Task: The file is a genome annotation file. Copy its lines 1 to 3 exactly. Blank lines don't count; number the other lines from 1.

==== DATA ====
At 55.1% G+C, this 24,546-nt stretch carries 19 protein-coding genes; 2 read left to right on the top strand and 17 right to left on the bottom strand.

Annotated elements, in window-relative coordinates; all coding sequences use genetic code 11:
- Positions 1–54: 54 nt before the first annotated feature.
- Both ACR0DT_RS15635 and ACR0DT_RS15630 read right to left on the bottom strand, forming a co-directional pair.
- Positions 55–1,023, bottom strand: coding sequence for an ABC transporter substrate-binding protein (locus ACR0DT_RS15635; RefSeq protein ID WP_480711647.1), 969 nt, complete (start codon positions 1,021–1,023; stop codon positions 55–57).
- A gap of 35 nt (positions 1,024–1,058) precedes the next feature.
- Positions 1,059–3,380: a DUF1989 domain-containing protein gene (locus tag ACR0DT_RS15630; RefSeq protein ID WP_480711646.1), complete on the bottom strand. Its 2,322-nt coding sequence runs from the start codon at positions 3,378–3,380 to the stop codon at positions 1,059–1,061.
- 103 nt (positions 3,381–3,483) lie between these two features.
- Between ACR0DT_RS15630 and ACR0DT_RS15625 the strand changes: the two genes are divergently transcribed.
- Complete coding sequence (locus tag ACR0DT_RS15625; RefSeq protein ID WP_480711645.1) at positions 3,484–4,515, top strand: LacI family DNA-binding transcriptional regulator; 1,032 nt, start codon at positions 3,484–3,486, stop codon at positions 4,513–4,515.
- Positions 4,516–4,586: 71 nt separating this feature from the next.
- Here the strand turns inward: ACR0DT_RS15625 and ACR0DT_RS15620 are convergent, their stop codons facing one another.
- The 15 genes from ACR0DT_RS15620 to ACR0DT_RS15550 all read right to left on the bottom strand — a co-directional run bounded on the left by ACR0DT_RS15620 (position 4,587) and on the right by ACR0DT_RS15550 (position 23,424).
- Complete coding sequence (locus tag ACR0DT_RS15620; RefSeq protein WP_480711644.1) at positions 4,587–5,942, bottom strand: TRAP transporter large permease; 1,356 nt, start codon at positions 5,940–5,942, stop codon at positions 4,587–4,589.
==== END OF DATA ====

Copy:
At 55.1% G+C, this 24,546-nt stretch carries 19 protein-coding genes; 2 read left to right on the top strand and 17 right to left on the bottom strand.

Annotated elements, in window-relative coordinates; all coding sequences use genetic code 11:
- Positions 1–54: 54 nt before the first annotated feature.